July 29, 2013

Consider the Source: Ordinary Mind Zen

Andy Ferguson

Because the fundamental nature of consciousness, of mind itself, is without characteristics, Zen Buddhism teaches signlessness. Ordinary activity, reflected in the lives of monks or villagers, fully embodies this signless teaching about mind. This is the “Treasury of the True Dharma Eye, whose true sign is signlessness, the sublime Dharma gate,” as taught in Zen’s founding legend by the Buddha.

The “sublime gate” of signlessness is not at all empty of meaning. Traditionally, taking Zen’s signless path leads first to perceiving, then seeing through, reincarnation, the “wheel of birth and death.” What is quite profound is then inextricable from what is entirely ordinary. It is passages about the “ordinary,” where the difference between sacred and mundane is forgotten, that Zen literature takes on its peculiar flavor.

Below, I offer a few lines from a wonderful (but not untypical) passage of this type by Zen Master Luohan Guichen, who’s usually referred to as “Dizang.” Dizang was the teacher of Fayan (“Dharma Eye”), one of the foremost teachers of the Chinese Zen (Chan) tradition and founder of the Fayan (Japanese “Hogen”) Zen school.

Let me set the scene. In my mind’s eye, I see Dizang addressing his monks in a zendo at the center of the monastery. The bamboo shades that usually shutter the windows have been rolled up and spring sunlight shines into the hall. The monks are standing as Dizang enters to speak. He immediately sets about derailing the monks’ misguided conceptions about the Zen school and demolishing the pretentiousness of much religious teaching, including that of Zen:

You come here and use words like ‘tranquillity,’ ‘reality,’ ‘perfection,’ or ‘constancy.’ Worthy practitioners! What is this that you call ‘tranquil’ or ‘real?’ What is it that’s ‘perfect’ or ‘constant?’… Sounds and forms assault us every moment. Do you directly face them or not? If you face them directly then your diamond-solid concept of self will melt away. How can this be? Because these sounds penetrate your ears and these forms pierce your eyes, you are overwhelmed by conditions. You are killed by delusion. There’s not enough room inside of you for all of these sounds and forms.

Dizang continues,

‘Perfection.’ ‘Constancy.’ ‘Tranquillity.’ ‘Reality.’ Who talks like this? Normal people in the village don’t talk like this. It’s just some old sages that talk this way and a few of their wicked disciples that spread it around!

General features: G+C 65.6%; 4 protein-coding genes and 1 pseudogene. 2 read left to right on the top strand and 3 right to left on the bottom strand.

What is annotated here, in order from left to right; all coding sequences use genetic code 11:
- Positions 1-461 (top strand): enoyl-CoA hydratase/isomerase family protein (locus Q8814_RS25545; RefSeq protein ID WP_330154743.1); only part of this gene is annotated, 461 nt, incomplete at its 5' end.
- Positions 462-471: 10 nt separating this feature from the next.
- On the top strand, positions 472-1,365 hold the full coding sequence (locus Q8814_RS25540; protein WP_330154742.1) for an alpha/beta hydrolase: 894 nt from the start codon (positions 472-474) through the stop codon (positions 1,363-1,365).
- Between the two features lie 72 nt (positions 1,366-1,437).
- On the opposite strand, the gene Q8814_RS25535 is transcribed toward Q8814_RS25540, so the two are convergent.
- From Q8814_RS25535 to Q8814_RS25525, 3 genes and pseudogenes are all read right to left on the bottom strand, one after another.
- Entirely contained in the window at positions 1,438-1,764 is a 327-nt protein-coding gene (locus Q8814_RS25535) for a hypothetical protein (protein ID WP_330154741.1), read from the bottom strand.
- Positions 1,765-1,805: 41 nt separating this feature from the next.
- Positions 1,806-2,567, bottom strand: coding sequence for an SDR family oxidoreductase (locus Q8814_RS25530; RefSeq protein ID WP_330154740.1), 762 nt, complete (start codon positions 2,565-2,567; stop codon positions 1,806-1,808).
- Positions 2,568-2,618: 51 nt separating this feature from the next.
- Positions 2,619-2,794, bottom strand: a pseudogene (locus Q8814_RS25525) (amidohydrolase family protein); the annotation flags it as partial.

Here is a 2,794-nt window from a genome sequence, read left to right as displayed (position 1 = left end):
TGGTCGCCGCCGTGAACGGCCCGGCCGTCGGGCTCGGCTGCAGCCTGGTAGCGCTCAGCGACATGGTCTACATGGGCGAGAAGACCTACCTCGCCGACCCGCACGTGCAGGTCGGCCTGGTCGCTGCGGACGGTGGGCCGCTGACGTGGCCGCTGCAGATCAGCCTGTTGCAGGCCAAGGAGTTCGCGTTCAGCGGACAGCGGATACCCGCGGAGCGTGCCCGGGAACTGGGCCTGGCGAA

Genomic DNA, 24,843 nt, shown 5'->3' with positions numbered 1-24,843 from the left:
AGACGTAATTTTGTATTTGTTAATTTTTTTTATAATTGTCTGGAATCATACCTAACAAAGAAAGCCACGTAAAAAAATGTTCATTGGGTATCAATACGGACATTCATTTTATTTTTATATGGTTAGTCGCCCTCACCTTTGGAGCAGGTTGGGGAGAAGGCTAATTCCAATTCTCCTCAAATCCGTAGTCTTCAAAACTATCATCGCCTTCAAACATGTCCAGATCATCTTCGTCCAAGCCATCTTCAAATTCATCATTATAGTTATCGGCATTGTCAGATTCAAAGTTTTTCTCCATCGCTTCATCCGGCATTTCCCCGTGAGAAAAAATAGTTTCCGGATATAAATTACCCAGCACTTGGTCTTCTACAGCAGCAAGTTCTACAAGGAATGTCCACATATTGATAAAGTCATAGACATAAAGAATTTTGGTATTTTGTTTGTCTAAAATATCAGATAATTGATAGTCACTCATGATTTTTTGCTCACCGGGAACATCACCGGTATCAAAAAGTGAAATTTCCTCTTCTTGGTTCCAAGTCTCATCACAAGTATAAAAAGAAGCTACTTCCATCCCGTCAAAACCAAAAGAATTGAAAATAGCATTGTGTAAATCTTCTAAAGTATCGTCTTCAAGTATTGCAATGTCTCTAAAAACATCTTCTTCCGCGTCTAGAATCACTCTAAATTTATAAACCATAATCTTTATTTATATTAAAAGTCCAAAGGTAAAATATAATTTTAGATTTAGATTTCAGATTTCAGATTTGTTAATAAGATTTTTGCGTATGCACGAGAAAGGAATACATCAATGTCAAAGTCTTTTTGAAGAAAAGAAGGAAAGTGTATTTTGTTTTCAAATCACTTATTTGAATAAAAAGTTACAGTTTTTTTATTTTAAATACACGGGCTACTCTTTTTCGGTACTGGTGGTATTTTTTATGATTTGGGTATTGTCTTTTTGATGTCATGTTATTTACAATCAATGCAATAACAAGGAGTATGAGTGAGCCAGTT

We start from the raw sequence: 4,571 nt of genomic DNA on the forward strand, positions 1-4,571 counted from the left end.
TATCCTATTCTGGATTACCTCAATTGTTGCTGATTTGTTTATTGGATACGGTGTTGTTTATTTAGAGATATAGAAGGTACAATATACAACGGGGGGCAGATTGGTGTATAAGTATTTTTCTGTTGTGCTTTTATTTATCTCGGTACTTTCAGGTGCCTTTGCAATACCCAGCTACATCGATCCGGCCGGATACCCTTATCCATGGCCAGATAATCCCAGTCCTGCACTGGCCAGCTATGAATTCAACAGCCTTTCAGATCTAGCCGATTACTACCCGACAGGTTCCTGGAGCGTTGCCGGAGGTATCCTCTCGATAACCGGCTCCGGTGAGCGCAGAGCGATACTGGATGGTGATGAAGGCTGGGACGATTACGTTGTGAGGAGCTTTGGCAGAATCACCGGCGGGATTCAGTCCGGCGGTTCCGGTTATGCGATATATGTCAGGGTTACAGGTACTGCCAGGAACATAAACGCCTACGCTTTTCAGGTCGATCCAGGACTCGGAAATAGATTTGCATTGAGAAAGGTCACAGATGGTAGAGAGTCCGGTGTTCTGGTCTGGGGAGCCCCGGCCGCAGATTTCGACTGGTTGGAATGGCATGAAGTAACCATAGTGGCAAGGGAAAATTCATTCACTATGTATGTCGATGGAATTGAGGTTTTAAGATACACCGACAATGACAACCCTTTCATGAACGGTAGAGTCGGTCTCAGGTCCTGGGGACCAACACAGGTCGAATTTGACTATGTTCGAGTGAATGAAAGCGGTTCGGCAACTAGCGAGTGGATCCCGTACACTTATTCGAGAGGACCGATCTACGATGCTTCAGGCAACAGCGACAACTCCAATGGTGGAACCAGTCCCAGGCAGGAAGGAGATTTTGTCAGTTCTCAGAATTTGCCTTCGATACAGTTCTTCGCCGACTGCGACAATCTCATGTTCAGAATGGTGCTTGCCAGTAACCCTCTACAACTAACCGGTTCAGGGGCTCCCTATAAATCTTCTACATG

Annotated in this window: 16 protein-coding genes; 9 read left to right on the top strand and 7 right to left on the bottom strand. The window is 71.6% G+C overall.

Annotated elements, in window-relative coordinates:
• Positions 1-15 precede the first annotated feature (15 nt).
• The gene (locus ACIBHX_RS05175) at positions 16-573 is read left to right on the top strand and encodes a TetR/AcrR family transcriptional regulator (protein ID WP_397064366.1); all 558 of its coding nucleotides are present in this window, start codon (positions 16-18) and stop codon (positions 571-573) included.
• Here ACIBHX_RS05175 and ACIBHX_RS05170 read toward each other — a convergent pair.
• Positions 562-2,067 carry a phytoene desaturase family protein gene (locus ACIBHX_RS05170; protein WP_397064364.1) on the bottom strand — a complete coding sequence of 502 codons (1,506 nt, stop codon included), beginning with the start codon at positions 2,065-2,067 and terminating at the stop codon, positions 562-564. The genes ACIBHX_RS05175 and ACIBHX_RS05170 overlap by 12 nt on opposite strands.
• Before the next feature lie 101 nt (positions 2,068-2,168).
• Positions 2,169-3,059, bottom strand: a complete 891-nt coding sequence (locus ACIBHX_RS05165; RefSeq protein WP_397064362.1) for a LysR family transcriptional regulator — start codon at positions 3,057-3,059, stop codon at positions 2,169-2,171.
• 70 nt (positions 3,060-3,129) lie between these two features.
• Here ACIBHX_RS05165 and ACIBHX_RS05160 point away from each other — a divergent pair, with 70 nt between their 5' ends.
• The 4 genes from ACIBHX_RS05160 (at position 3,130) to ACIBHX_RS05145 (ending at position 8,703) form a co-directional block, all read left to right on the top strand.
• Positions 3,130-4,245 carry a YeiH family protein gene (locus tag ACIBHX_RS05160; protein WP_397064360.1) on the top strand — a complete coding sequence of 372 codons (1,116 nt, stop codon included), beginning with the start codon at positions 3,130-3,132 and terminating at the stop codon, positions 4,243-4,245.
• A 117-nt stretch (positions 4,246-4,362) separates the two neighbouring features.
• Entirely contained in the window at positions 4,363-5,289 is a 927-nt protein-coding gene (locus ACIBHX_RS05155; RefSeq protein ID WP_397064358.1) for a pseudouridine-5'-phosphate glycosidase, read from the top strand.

—Andy Ferguson

This post is part of author and scholar Andy Ferguson's new “Consider the Source” series. As an old Chinese saying goes, “When drinking water, consider the source.”

This fall, Tricycle will be traveling to the source itself, China, in a special pilgrimage led by Ferguson and abbot of the Village Zendo Roshi Pat Enkyo O’Hara. Want to come with us? Click here for more information.

Ferguson is the author of Zen's Chinese Heritage: The Masters and their Teachings, which is used widely by Western Zen teachers, and Tracking Bodhidharma, which offers a wealth of new information about the founder of Chinese Zen Buddhism.

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conroy.r's picture

I was on retreat recently. People discussed, with differing views, the presence of children and their effect on meditation. No-one mentioned the astonishingly loud birdsong that accompanied the morning sitting.

There is a kind of "blue lagoon" view of zen where the practitioner floats above the ordinary, messy stuff of life. It's lovely to see gentle fun poked at it!

Thank you for the delightful post!

karladiane's picture

I so enjoy these posts - thank you so much.

celticpassage's picture

A great reminder for modern Buddhism, "teachers", and "counselors"

Dominic Gomez's picture

A teacher prepares to give a lecture. Just as he's about to speak a mockingbird call is heard from the garden. Teacher roll up scrolls and dismisses acolytes, since lecture is done.